After being fired from his latest job for sleeping with the manager’s girlfriend (in the storage room in the back to make things worse), he has to face his parents (Segal and the late Jill Clayburgh). His dad is a successful doctor in Chicago as is his sister (Gold). His brother Josh (Gad) is a software geek whose IPO has made him wealthy and whose trophy wife has made him crazy. Jamie, a chronic underachiever who dropped out of med school, is a disappointment.

Josh gets him an interview at Pfizer and Jamie does well enough to get a job in the heartland (I hear Ohio although the movie is filmed mostly in Pittsburgh and environs) pimping Zoloft for Bruce Winston (Platt), who dreams of a promotion to Chicago where he may spend more time with his family. He recognizes that Jamie might just be the guy to get him there.

The tough nut to crack here is Dr. Stan Knight (Azaria), a dedicated Prozac guy who is tight with Trey (Macht), the matinee idol ex-Marine rep who sells it. After being rebuffed time and time again about placing free samples in the doctor’s pharmacy, he at last wins Dr. Knight with a thousand dollar check that allows Jamie to “shadow” Dr. Knight for a day. It is then that he meets Maggie Murdoch (Hathaway), a 26-year-old Parkinson’s patient who needs her meds replaced. She also has a blotch on her breast, which she shows to the good doctor – and Jamie, who is introduced to her as an intern. When she later finds out he is a pharmaceutical rep, she hits the roof. However, the charming Jamie is taken by her and manages to sooth her enough to get an invite for coffee. This leads to frenzied sex on her living room floor.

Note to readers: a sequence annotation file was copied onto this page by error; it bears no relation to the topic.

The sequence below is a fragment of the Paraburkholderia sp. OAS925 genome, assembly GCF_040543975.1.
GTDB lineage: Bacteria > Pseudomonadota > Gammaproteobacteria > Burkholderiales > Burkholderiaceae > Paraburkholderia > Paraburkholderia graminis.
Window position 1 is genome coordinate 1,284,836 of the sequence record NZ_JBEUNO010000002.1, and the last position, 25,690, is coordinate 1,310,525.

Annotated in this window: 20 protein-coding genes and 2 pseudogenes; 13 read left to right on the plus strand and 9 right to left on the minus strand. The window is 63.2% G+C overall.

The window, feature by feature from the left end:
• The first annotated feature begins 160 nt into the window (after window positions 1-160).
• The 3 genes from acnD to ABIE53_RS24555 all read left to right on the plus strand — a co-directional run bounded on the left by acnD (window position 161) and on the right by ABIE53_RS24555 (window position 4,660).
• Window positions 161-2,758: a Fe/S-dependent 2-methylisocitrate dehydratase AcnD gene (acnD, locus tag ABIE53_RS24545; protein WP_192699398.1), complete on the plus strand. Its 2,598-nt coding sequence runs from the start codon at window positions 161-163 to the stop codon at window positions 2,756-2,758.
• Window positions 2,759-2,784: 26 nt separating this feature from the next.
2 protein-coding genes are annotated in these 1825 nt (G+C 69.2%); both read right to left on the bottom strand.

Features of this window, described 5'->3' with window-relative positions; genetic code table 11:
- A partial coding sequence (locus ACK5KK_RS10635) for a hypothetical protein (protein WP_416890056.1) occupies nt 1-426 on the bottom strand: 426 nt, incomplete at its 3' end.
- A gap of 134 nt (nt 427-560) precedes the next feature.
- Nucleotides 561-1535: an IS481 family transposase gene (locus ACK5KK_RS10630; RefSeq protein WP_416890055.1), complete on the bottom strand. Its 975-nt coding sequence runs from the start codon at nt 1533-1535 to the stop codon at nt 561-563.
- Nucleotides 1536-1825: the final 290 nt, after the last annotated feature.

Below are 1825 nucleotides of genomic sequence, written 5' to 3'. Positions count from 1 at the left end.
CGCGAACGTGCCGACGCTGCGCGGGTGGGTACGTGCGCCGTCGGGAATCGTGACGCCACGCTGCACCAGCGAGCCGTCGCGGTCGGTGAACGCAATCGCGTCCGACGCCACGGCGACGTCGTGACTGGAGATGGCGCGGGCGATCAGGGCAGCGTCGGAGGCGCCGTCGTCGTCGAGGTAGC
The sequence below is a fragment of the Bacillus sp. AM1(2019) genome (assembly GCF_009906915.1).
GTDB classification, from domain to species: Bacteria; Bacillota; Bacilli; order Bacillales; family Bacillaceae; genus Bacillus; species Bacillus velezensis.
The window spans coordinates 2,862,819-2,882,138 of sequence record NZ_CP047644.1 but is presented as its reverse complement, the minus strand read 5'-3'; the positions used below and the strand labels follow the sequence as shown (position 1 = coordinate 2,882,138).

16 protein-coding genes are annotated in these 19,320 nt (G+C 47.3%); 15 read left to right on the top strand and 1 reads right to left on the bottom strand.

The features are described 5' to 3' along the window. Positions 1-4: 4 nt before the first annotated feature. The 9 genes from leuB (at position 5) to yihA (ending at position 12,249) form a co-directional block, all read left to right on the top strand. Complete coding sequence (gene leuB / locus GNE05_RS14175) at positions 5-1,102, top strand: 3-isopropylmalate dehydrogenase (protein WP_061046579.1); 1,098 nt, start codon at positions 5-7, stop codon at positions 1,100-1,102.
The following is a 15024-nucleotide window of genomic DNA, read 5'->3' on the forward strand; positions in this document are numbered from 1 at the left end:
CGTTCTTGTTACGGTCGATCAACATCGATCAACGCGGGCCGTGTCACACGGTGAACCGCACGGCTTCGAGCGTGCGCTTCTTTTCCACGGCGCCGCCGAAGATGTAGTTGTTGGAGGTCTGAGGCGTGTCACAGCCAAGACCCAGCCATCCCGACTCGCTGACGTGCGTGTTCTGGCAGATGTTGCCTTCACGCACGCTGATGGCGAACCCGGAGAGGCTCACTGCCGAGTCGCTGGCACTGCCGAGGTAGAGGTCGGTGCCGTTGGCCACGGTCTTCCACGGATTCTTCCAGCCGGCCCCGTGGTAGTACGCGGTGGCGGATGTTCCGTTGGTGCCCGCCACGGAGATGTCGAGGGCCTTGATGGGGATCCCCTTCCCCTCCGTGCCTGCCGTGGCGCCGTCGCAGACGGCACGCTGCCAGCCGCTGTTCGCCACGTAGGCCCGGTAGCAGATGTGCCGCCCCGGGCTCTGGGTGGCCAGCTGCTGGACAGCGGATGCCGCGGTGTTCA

Thus begins a strange courtship that both agree will be strictly physical. Jamie is perfectly all right with that – Maggie is a tiger in the bedroom (or any other place the urge to fornicate takes them) and a no strings attached situation is perfect for him. Maggie has her own reasons – she doesn’t want to get close to someone only to have them leave once they figure out how exactly what being in love with a Parkinson’s patient entails. It’s happened to her before, after all.